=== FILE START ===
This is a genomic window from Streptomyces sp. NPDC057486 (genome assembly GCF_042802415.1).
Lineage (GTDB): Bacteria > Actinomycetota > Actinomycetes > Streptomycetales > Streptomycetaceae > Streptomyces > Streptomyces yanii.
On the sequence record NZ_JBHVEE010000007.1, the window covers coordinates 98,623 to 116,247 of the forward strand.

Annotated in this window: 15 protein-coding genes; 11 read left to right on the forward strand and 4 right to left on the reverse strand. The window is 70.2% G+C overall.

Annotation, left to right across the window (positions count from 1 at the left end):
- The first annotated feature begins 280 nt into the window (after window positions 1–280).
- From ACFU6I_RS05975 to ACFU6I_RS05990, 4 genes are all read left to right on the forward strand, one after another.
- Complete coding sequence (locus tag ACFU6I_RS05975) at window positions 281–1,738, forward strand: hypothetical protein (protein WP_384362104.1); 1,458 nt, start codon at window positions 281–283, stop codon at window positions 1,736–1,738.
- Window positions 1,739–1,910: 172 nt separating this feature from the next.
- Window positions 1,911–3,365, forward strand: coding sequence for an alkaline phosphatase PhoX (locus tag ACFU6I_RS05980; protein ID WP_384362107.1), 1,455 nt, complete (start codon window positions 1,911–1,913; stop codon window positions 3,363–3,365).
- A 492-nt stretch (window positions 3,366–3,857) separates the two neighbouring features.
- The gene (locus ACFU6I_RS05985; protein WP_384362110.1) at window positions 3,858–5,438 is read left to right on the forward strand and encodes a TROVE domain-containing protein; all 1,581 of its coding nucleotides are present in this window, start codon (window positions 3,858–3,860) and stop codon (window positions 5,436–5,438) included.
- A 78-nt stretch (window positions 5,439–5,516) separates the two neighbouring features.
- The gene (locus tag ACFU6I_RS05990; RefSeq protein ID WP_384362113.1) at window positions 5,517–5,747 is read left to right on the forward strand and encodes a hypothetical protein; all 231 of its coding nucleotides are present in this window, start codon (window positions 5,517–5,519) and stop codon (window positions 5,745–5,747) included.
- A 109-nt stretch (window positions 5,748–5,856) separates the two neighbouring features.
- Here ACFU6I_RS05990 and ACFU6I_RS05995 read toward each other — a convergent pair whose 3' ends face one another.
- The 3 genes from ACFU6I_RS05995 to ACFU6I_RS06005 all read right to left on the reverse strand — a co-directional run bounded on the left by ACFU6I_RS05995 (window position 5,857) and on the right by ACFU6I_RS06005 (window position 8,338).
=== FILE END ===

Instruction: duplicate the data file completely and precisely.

This is a genomic window from Streptomyces sp. NPDC057486 (genome assembly GCF_042802415.1).
Lineage (GTDB): Bacteria > Actinomycetota > Actinomycetes > Streptomycetales > Streptomycetaceae > Streptomyces > Streptomyces yanii.
On the sequence record NZ_JBHVEE010000007.1, the window covers coordinates 98,623 to 116,247 of the forward strand.

Annotated in this window: 15 protein-coding genes; 11 read left to right on the forward strand and 4 right to left on the reverse strand. The window is 70.2% G+C overall.

Annotation, left to right across the window (positions count from 1 at the left end):
- The first annotated feature begins 280 nt into the window (after window positions 1–280).
- From ACFU6I_RS05975 to ACFU6I_RS05990, 4 genes are all read left to right on the forward strand, one after another.
- Complete coding sequence (locus tag ACFU6I_RS05975) at window positions 281–1,738, forward strand: hypothetical protein (protein WP_384362104.1); 1,458 nt, start codon at window positions 281–283, stop codon at window positions 1,736–1,738.
- Window positions 1,739–1,910: 172 nt separating this feature from the next.
- Window positions 1,911–3,365, forward strand: coding sequence for an alkaline phosphatase PhoX (locus tag ACFU6I_RS05980; protein ID WP_384362107.1), 1,455 nt, complete (start codon window positions 1,911–1,913; stop codon window positions 3,363–3,365).
- A 492-nt stretch (window positions 3,366–3,857) separates the two neighbouring features.
- The gene (locus ACFU6I_RS05985; protein WP_384362110.1) at window positions 3,858–5,438 is read left to right on the forward strand and encodes a TROVE domain-containing protein; all 1,581 of its coding nucleotides are present in this window, start codon (window positions 3,858–3,860) and stop codon (window positions 5,436–5,438) included.
- A 78-nt stretch (window positions 5,439–5,516) separates the two neighbouring features.
- The gene (locus tag ACFU6I_RS05990; RefSeq protein ID WP_384362113.1) at window positions 5,517–5,747 is read left to right on the forward strand and encodes a hypothetical protein; all 231 of its coding nucleotides are present in this window, start codon (window positions 5,517–5,519) and stop codon (window positions 5,745–5,747) included.
- A 109-nt stretch (window positions 5,748–5,856) separates the two neighbouring features.
- Here ACFU6I_RS05990 and ACFU6I_RS05995 read toward each other — a convergent pair whose 3' ends face one another.
- The 3 genes from ACFU6I_RS05995 to ACFU6I_RS06005 all read right to left on the reverse strand — a co-directional run bounded on the left by ACFU6I_RS05995 (window position 5,857) and on the right by ACFU6I_RS06005 (window position 8,338).